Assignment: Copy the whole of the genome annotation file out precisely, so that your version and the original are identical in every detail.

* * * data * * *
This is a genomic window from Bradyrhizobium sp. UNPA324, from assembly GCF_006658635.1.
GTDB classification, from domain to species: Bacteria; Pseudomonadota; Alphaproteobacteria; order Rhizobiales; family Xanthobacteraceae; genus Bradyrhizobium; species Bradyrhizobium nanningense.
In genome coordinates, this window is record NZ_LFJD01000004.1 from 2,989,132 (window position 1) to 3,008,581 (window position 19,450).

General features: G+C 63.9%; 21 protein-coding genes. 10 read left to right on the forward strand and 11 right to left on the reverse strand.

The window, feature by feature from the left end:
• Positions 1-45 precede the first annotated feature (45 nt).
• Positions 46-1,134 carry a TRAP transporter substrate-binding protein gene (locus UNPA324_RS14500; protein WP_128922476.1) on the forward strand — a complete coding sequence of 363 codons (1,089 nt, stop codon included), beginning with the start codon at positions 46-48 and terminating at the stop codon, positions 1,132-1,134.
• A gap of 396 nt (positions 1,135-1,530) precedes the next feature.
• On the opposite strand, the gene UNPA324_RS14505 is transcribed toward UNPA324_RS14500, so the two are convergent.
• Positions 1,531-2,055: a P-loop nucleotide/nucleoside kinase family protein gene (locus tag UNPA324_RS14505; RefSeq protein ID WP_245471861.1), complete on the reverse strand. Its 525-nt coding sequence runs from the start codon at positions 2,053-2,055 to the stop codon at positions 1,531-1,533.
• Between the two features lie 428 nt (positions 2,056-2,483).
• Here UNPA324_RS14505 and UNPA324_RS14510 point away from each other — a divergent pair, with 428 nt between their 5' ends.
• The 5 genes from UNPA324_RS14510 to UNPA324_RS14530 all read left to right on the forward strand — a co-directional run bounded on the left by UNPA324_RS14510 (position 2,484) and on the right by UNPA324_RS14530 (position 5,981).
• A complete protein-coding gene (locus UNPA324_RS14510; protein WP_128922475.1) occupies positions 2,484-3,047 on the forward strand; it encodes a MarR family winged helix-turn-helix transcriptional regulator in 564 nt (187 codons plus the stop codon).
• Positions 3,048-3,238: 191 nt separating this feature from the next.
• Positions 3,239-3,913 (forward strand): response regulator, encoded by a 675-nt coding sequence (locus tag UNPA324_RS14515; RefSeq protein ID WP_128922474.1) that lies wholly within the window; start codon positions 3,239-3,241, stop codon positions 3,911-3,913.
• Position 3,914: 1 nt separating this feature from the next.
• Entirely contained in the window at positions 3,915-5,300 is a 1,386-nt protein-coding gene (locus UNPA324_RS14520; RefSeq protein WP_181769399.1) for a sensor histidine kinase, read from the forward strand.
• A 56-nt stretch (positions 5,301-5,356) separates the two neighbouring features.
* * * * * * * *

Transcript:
This is a genomic window from Bradyrhizobium sp. UNPA324, from assembly GCF_006658635.1.
GTDB classification, from domain to species: Bacteria; Pseudomonadota; Alphaproteobacteria; order Rhizobiales; family Xanthobacteraceae; genus Bradyrhizobium; species Bradyrhizobium nanningense.
In genome coordinates, this window is record NZ_LFJD01000004.1 from 2,989,132 (window position 1) to 3,008,581 (window position 19,450).

General features: G+C 63.9%; 21 protein-coding genes. 10 read left to right on the forward strand and 11 right to left on the reverse strand.

The window, feature by feature from the left end:
• Positions 1-45 precede the first annotated feature (45 nt).
• Positions 46-1,134 carry a TRAP transporter substrate-binding protein gene (locus UNPA324_RS14500; protein WP_128922476.1) on the forward strand — a complete coding sequence of 363 codons (1,089 nt, stop codon included), beginning with the start codon at positions 46-48 and terminating at the stop codon, positions 1,132-1,134.
• A gap of 396 nt (positions 1,135-1,530) precedes the next feature.
• On the opposite strand, the gene UNPA324_RS14505 is transcribed toward UNPA324_RS14500, so the two are convergent.
• Positions 1,531-2,055: a P-loop nucleotide/nucleoside kinase family protein gene (locus tag UNPA324_RS14505; RefSeq protein ID WP_245471861.1), complete on the reverse strand. Its 525-nt coding sequence runs from the start codon at positions 2,053-2,055 to the stop codon at positions 1,531-1,533.
• Between the two features lie 428 nt (positions 2,056-2,483).
• Here UNPA324_RS14505 and UNPA324_RS14510 point away from each other — a divergent pair, with 428 nt between their 5' ends.
• The 5 genes from UNPA324_RS14510 to UNPA324_RS14530 all read left to right on the forward strand — a co-directional run bounded on the left by UNPA324_RS14510 (position 2,484) and on the right by UNPA324_RS14530 (position 5,981).
• A complete protein-coding gene (locus UNPA324_RS14510; protein WP_128922475.1) occupies positions 2,484-3,047 on the forward strand; it encodes a MarR family winged helix-turn-helix transcriptional regulator in 564 nt (187 codons plus the stop codon).
• Positions 3,048-3,238: 191 nt separating this feature from the next.
• Positions 3,239-3,913 (forward strand): response regulator, encoded by a 675-nt coding sequence (locus tag UNPA324_RS14515; RefSeq protein ID WP_128922474.1) that lies wholly within the window; start codon positions 3,239-3,241, stop codon positions 3,911-3,913.
• Position 3,914: 1 nt separating this feature from the next.
• Entirely contained in the window at positions 3,915-5,300 is a 1,386-nt protein-coding gene (locus UNPA324_RS14520; RefSeq protein WP_181769399.1) for a sensor histidine kinase, read from the forward strand.
• A 56-nt stretch (positions 5,301-5,356) separates the two neighbouring features.